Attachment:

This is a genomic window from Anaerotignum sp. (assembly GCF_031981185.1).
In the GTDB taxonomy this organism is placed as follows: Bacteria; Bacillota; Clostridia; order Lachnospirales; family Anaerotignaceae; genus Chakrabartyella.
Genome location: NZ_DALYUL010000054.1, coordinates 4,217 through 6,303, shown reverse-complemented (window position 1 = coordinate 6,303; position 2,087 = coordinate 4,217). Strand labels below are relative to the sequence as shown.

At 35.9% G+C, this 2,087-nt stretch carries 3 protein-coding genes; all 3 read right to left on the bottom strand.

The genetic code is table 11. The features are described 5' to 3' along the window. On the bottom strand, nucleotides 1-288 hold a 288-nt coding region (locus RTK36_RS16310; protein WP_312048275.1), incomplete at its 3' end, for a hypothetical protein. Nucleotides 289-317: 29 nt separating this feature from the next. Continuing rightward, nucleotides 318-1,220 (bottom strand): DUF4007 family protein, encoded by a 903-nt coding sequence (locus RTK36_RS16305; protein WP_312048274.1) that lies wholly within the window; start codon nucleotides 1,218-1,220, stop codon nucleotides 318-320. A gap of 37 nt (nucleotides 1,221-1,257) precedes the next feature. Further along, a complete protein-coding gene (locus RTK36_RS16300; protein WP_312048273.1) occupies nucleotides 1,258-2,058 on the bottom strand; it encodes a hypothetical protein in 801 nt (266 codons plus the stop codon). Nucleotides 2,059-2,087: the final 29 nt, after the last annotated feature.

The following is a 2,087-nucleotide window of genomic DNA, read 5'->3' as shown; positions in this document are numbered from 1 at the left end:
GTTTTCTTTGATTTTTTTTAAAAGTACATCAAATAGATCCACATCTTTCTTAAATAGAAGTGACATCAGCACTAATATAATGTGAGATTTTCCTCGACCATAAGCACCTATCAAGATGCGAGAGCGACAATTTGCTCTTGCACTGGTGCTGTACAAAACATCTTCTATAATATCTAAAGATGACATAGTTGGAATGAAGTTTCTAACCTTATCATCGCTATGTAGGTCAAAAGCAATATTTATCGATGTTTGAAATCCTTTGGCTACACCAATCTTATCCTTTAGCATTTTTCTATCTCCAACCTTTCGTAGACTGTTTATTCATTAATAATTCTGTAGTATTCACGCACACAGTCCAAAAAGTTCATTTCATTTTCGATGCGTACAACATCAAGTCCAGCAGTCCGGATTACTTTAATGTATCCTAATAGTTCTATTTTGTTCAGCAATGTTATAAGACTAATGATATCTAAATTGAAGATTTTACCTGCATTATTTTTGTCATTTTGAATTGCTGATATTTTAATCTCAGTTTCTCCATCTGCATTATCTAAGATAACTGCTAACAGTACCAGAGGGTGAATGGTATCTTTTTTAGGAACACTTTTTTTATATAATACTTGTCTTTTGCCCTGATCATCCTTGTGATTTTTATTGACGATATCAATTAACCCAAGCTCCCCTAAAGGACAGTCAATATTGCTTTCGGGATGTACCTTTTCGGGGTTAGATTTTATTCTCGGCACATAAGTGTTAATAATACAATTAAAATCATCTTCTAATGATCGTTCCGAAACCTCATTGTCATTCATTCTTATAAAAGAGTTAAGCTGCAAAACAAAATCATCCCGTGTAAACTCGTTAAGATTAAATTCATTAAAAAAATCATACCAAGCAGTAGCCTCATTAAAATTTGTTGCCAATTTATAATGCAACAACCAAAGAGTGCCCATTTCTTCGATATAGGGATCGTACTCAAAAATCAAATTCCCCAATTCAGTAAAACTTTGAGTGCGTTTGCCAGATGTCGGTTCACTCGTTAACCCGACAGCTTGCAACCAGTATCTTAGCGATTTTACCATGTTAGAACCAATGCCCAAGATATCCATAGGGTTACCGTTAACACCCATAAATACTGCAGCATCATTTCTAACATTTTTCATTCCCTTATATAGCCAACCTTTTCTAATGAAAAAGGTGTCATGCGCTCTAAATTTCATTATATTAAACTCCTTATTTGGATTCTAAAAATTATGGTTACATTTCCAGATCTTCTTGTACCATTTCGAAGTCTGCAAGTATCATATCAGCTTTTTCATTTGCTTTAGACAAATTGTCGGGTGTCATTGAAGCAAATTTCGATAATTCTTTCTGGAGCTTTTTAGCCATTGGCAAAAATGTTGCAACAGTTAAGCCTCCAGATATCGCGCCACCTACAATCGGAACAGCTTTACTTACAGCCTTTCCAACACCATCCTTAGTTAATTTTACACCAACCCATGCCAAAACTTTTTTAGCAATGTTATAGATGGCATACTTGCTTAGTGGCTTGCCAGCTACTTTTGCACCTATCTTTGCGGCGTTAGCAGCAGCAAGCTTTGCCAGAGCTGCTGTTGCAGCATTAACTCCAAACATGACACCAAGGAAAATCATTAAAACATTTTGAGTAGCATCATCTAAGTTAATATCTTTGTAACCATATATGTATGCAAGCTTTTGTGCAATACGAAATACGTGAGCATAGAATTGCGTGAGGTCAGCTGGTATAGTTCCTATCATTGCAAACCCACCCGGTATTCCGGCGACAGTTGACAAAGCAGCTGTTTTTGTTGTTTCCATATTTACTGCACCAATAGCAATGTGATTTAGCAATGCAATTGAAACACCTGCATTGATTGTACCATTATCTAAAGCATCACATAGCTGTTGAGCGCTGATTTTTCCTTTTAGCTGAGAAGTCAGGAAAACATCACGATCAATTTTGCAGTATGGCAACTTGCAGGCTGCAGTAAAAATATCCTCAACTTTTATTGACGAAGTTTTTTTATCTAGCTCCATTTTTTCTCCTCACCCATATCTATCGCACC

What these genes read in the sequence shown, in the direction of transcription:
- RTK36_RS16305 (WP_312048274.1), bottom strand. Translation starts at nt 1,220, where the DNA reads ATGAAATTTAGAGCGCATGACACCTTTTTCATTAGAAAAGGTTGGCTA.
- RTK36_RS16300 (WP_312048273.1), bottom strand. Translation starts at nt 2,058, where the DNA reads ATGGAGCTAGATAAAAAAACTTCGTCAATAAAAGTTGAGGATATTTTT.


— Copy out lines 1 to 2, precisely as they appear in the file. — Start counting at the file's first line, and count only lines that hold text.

This is a genomic window from Anaerotignum sp. (assembly GCF_031981185.1).
In the GTDB taxonomy this organism is placed as follows: Bacteria; Bacillota; Clostridia; order Lachnospirales; family Anaerotignaceae; genus Chakrabartyella.